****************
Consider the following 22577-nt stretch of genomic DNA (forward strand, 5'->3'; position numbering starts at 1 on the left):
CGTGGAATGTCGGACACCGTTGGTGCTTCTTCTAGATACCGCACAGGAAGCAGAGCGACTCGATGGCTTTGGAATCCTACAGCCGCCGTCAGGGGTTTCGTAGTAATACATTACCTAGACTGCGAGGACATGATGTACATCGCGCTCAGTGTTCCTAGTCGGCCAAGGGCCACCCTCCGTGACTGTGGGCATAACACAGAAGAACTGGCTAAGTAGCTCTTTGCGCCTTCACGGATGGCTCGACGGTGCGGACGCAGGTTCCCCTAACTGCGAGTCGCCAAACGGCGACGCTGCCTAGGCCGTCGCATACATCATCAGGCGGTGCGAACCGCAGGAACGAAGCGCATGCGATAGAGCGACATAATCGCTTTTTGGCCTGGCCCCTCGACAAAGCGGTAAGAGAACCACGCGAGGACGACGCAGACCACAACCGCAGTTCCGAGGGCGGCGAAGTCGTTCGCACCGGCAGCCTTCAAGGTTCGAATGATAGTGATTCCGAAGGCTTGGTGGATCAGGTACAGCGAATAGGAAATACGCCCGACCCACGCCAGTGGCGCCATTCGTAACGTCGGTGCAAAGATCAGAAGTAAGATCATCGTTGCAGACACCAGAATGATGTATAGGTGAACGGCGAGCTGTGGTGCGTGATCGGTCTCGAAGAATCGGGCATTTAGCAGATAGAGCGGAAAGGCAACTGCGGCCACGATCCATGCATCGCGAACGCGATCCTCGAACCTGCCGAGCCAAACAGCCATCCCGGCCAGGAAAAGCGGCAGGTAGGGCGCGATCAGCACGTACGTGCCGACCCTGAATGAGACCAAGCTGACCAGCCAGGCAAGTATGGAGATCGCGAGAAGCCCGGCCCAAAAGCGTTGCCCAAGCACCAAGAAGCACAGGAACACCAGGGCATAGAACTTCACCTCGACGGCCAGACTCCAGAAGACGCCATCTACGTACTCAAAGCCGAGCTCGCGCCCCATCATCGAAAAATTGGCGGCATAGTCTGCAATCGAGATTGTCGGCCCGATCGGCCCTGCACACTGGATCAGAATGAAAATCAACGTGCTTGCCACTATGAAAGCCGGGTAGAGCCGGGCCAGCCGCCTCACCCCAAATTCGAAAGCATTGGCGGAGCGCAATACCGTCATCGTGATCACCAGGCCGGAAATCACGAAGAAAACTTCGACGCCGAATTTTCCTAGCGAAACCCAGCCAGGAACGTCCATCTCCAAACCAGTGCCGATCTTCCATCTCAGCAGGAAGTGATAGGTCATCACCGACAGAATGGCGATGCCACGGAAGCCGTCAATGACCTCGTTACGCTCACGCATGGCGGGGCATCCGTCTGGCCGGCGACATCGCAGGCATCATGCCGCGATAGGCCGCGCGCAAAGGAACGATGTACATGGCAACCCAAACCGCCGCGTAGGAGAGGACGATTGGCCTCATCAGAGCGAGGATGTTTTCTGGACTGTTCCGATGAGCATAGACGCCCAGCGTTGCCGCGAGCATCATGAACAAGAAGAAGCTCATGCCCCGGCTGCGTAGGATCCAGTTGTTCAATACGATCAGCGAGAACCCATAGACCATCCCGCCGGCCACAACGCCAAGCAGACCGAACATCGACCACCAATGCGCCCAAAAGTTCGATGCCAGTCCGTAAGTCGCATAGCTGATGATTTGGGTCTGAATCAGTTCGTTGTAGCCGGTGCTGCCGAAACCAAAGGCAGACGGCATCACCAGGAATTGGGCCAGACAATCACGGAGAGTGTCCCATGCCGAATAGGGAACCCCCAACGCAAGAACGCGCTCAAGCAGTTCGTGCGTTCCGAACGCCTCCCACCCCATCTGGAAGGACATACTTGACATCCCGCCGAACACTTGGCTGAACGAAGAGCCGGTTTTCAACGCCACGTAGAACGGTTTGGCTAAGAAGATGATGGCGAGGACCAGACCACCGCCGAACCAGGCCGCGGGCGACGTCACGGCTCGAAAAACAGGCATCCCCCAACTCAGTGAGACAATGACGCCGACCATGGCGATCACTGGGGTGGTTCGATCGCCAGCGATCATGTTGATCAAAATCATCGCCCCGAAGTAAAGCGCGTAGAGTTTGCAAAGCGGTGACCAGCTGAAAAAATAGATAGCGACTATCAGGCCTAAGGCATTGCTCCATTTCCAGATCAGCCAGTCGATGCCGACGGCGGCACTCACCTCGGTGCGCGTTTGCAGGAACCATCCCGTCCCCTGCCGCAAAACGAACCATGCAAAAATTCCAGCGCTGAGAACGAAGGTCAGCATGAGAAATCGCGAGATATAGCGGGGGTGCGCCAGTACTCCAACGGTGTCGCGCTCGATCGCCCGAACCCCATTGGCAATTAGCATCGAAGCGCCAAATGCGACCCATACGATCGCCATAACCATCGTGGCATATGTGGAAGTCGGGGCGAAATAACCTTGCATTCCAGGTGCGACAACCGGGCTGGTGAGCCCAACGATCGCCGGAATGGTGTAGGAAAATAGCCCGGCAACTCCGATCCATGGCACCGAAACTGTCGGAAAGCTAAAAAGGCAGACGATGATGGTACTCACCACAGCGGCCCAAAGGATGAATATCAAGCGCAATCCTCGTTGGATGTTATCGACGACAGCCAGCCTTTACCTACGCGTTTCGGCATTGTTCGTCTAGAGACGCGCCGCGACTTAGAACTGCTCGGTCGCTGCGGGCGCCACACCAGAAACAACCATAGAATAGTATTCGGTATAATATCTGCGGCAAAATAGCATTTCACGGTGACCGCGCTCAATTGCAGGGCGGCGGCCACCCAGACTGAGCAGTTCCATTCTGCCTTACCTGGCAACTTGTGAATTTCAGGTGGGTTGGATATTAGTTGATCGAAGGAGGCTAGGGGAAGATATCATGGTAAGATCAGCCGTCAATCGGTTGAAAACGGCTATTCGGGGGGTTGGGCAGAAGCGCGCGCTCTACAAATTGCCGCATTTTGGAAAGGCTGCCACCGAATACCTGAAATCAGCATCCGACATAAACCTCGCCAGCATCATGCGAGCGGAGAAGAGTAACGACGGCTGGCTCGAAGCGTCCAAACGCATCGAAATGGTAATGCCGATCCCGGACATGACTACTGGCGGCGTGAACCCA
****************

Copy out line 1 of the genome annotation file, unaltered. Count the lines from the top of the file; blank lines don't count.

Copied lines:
Consider the following 22577-nt stretch of genomic DNA (forward strand, 5'->3'; position numbering starts at 1 on the left):